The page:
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Hit-Boy Says The Beat For Benny The Butcher’s New Single Was Originally For Jay-Z and Kanye

hit boaHit-Boy Say's Kanye Stopped Picking His Beats Because He Worked With Beyoncéy

Producer of the year might go to Hit-Boy. He has definitely been on a roll in 2020, producing an entire Nas project and multiple tracks on Big Sean’s Detroit 2. Hit-Boy gave some insight into Benny the Butcher’s new single, “TIMELESS,” which he produced and said that the beat was originally for Jay-Z and Kanye, but they both passed on it.

“The beat for This new @getbenny single ft @liltunechi and @bigsean dropping tomorrow was made in 2011 at the Mercer hotel for jay z and Kanye west #watchthethrone it wasn’t picked,” he wrote to Instagram on Wednesday. “I was actually hot I made a beat this good and they picked something like n*ggas in Paris which was one of my more simple beats. That was a blessing in disguise.”

The beat sat for almost a decade before Benny the Butcher decided to use it. He felt as if this beat better showcased his producer abilities rather than a “Niggas In Paris” type beat that was simple. He used this post to inspire other producers to “never give up on any of your ideas” as he wrote in his Instagram caption.

The post Hit-Boy Says The Beat For Benny The Butcher’s New Single Was Originally For Jay-Z and Kanye appeared first on The Source.

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Tundra Music Collective Release New Music

Whether delivered via a gritty melodic hue in “Danger,” a distant swing in “Modified” or through a surprisingly rock-inspired mix ala “Suspension of Disbelief,” Tundra Music Collective is all about powerful and driven harmonies in Rawk On. Between the instruments and the vocals, there’s incendiary chemistry that produces some surprisingly sterling foundations for almost every exciting moment this album has to offer, but I wouldn’t say that the disc is an homage to a similarly conventional hip-hop model we saw explode out of the American scene to the south just a decade ago. This is a band that blends together a lot of eclectic influences, but despite their scattered origin, the music they create is anything but unfocused.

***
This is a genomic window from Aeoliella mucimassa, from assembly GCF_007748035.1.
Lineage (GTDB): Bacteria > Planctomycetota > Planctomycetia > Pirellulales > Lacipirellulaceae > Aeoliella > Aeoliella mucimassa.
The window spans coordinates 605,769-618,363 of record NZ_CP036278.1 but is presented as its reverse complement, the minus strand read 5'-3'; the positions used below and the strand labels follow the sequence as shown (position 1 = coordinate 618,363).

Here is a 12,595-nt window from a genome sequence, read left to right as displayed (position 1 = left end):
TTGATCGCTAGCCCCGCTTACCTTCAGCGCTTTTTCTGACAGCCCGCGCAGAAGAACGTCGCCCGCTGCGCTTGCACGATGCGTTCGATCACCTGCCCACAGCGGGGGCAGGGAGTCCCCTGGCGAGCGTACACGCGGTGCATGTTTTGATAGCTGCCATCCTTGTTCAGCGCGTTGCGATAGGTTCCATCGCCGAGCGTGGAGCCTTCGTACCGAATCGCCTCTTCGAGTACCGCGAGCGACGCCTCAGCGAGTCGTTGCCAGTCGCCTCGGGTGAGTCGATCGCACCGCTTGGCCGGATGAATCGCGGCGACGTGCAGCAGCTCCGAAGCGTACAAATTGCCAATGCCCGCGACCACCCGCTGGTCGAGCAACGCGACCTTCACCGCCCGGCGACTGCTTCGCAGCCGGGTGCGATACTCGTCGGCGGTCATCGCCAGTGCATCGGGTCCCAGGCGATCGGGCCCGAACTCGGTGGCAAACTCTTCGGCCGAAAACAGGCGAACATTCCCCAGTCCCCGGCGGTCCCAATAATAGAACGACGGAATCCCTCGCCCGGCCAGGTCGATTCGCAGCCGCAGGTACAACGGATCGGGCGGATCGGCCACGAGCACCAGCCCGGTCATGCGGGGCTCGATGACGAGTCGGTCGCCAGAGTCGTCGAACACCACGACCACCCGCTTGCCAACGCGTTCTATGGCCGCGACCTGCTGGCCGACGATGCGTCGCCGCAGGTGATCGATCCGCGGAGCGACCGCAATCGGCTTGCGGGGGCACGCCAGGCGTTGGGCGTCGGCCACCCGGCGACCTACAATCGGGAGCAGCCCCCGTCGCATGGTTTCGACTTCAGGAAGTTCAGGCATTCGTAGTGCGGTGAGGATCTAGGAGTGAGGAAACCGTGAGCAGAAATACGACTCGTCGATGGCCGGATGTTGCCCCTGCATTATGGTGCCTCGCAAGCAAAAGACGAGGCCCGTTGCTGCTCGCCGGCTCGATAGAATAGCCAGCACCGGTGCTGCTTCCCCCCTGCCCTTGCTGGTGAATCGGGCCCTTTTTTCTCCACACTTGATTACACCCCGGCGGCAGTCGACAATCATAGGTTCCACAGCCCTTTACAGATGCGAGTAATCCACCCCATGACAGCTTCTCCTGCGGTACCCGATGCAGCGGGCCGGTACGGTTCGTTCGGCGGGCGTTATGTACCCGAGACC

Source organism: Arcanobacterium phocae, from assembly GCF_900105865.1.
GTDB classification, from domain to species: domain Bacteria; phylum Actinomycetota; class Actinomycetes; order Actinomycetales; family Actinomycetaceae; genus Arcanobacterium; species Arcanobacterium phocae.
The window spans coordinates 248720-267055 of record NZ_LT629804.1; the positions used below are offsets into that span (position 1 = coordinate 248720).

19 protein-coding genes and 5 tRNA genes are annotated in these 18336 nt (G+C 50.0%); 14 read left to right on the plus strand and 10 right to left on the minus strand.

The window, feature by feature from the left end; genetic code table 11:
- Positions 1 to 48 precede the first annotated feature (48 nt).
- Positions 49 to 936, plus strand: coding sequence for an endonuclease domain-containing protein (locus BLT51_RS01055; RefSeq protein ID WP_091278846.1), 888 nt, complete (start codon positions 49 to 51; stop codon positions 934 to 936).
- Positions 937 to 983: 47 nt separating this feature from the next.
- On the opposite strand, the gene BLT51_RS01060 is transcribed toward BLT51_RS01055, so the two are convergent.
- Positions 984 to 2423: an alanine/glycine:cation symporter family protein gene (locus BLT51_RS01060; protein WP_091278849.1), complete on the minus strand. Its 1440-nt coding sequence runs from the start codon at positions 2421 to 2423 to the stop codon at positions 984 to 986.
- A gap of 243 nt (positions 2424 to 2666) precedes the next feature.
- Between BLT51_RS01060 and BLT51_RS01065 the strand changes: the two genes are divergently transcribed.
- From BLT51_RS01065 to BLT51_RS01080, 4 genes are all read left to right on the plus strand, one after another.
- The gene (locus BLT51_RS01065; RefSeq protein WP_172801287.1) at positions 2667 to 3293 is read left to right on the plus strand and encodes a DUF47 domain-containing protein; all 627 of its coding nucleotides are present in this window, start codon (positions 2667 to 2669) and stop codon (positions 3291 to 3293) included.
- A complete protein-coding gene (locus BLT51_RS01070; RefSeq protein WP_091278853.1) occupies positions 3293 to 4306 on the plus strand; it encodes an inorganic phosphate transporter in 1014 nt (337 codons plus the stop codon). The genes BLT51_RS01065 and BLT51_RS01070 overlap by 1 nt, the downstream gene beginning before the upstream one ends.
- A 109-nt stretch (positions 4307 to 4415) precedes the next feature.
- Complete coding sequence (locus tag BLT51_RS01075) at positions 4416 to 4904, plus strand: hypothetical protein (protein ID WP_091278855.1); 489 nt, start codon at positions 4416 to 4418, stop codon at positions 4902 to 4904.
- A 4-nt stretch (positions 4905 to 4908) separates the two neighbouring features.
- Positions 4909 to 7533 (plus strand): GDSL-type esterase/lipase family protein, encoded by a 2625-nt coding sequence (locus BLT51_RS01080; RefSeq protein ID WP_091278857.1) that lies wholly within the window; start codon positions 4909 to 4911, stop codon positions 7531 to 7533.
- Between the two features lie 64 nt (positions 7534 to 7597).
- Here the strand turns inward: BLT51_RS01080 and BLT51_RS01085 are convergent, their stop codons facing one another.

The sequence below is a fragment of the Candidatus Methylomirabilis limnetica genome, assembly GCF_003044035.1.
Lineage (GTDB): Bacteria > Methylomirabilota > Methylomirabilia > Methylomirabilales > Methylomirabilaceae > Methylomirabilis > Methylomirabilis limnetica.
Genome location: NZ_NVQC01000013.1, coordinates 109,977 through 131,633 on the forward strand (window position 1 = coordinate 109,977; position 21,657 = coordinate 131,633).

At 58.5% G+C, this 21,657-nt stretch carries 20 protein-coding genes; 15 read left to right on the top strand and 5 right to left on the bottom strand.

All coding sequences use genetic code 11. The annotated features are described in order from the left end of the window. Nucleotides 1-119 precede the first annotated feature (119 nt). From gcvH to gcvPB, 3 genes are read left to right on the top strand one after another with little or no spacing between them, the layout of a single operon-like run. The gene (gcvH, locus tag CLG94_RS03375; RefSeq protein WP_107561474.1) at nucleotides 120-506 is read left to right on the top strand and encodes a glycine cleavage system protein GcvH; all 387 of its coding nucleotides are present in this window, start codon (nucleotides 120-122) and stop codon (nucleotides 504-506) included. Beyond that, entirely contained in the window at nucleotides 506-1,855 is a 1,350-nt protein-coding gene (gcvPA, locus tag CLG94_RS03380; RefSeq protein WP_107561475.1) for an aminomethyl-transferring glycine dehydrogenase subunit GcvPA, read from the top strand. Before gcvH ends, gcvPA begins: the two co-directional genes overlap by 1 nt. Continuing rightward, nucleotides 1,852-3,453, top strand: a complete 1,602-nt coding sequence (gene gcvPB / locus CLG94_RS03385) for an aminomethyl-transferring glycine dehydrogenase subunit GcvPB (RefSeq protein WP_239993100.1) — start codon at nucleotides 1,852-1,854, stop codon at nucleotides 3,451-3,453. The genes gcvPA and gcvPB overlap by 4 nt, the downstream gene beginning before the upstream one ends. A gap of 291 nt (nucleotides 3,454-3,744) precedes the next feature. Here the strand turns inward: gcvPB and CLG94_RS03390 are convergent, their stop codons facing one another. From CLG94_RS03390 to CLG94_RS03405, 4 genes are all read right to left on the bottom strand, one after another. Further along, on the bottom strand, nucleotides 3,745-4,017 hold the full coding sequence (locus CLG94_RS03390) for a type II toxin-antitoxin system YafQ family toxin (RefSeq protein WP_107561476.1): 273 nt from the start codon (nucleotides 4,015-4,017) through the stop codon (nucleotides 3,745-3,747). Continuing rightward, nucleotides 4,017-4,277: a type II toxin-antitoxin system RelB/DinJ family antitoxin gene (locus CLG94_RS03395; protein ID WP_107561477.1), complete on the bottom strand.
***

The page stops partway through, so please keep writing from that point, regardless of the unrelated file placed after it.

Beyond the interplay between the melodic instrumental parts and the vocals, there are plenty of intriguing beats to behold on Rawk On. Take the slick title track or mildly harmony-focused “Kanpe” for prime examples; though both of these tracks are steeped in enormous grooves that aren’t dependent on a drum element in theory, they wouldn’t be nearly as engaging were they not riddled with the potent percussive elements they’re each afforded here. Tundra Music Collective aren’t communicating through singular channels in this LP; for all intents and purposes, they’re utilizing the studio – and their instrumental output – as much as possible in this capacity.

This record has a great flow that allows for otherwise conflicting compositions like “Modified” and “Safe” to sit together in the tracklist rather seamlessly. Rawk On often feels less like an introduction than it does an album that’s been tightly packed with identity affirmations – even at its most simplistic, like the aforementioned “Safe,” it’s got a full-bodied feel that isn’t frequently found in this type of hip-hop release. There are a lot of ways to broach a six-song package, but from where I sit, Tundra Music Collective gives fans more bang for our buck than the average indie outfit does in 2023.



It would be really interesting to hear some heavier material from this band in the future, mostly because the metallic components of these songs suggest a fiery side worth exploring. Aesthetically speaking, I think it would be safe to say that Tundra Music Collective has a lot of rock, soul, hip-hop, jazz, afrobeat, and worldbeat in their daily diet, but they’re not posting up throwbacks in this offering.